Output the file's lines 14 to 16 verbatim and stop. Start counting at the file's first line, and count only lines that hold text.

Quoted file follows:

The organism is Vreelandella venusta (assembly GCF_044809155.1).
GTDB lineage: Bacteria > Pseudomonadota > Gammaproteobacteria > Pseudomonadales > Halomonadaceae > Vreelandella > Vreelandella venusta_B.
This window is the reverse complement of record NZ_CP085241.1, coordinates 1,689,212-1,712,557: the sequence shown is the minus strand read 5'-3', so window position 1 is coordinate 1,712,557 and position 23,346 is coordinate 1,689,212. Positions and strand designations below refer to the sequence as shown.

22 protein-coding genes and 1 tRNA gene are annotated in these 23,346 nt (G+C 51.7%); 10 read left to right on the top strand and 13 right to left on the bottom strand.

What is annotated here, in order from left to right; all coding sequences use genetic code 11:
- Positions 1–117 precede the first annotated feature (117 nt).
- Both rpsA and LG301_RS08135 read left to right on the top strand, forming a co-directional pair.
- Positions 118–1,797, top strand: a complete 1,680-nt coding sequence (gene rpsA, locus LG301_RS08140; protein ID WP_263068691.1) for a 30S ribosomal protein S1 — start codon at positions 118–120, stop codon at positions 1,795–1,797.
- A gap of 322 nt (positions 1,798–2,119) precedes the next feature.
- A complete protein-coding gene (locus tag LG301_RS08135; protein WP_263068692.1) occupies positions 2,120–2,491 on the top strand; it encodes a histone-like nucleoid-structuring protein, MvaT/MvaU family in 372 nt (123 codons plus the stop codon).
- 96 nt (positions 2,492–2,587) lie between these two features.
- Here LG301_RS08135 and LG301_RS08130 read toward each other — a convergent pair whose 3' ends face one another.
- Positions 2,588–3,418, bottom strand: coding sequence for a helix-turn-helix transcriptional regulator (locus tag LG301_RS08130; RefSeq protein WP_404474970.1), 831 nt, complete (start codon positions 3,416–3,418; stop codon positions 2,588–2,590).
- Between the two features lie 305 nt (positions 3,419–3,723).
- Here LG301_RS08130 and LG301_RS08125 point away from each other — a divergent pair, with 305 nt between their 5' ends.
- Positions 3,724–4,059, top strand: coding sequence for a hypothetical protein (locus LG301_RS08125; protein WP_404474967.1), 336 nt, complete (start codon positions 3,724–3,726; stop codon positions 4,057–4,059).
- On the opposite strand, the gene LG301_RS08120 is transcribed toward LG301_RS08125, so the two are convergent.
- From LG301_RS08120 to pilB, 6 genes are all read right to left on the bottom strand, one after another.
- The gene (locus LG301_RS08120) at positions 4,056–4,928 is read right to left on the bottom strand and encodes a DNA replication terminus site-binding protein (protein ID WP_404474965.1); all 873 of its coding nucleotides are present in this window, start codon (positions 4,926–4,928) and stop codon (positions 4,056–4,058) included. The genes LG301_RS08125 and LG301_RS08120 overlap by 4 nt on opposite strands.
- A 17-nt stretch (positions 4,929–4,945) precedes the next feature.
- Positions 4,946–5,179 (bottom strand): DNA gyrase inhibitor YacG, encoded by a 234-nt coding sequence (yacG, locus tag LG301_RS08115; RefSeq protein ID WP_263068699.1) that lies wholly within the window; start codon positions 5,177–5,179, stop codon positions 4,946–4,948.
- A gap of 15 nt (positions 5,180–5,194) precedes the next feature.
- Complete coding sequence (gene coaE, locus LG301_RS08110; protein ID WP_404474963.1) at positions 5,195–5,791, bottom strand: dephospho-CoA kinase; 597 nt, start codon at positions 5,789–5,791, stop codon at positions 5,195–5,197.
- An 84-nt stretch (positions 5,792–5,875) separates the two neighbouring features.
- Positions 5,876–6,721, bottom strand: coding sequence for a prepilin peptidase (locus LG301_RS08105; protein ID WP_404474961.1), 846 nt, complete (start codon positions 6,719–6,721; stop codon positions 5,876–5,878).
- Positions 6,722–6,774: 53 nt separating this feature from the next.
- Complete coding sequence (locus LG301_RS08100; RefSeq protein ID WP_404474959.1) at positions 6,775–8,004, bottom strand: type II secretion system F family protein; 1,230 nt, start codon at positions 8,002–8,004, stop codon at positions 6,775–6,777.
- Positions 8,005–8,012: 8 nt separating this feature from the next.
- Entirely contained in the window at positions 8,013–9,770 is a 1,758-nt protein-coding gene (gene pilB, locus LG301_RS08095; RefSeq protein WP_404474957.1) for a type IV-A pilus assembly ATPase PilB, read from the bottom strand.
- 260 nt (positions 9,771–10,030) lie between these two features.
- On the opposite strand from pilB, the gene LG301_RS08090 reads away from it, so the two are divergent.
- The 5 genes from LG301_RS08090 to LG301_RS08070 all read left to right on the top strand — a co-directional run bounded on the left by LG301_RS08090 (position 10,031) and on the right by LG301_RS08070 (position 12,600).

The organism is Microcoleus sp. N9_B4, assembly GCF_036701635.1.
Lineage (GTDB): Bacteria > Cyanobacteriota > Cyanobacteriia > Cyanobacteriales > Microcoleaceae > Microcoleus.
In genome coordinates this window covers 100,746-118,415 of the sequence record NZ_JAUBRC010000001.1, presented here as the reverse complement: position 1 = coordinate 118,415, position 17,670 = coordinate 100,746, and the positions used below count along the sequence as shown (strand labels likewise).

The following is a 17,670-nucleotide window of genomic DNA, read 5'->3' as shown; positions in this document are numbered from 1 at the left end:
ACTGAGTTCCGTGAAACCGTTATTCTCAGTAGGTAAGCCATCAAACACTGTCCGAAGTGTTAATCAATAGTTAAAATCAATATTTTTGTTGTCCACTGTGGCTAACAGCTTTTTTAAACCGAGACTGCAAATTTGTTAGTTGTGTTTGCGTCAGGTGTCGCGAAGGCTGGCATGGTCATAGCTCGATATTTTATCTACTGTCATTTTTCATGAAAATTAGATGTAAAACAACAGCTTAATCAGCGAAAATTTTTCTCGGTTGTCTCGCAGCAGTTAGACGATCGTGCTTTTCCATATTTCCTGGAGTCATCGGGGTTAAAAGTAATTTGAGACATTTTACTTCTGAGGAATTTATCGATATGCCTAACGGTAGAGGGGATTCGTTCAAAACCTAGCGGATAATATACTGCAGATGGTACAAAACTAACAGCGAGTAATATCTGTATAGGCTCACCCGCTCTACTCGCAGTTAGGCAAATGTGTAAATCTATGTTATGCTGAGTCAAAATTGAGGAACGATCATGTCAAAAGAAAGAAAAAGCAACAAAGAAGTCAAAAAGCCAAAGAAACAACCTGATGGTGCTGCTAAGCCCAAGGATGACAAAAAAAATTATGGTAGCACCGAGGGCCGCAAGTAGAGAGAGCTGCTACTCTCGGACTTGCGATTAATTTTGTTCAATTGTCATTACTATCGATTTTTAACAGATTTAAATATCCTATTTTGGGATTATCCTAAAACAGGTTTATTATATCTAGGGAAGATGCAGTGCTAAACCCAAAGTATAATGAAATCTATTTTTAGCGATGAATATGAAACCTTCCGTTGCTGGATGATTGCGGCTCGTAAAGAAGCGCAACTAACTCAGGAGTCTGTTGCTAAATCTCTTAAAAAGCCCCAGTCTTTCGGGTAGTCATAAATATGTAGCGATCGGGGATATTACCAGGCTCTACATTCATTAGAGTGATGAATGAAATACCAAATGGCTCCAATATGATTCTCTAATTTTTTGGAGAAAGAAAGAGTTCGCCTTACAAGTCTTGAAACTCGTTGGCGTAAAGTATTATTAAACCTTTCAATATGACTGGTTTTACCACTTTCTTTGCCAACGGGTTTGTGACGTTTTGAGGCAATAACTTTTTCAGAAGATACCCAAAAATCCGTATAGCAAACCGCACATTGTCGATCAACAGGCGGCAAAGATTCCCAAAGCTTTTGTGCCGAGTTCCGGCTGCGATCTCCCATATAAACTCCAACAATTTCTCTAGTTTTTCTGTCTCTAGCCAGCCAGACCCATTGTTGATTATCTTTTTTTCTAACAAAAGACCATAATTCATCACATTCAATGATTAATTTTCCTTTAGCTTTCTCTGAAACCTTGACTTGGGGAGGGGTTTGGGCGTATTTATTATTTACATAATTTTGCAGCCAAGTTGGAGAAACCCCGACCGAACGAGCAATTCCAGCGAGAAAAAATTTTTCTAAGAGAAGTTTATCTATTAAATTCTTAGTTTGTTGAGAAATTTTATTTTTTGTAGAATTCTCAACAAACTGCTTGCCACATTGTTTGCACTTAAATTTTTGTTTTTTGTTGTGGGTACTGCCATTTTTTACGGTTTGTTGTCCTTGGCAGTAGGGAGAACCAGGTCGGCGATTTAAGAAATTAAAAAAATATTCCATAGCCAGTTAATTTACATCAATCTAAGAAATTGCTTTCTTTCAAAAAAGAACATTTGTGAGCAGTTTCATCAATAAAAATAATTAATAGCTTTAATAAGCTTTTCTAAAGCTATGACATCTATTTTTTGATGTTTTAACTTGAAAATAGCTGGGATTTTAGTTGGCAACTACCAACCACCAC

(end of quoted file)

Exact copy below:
- Between the two features lie 305 nt (positions 3,419–3,723).
- Here LG301_RS08130 and LG301_RS08125 point away from each other — a divergent pair, with 305 nt between their 5' ends.
- Positions 3,724–4,059, top strand: coding sequence for a hypothetical protein (locus LG301_RS08125; protein WP_404474967.1), 336 nt, complete (start codon positions 3,724–3,726; stop codon positions 4,057–4,059).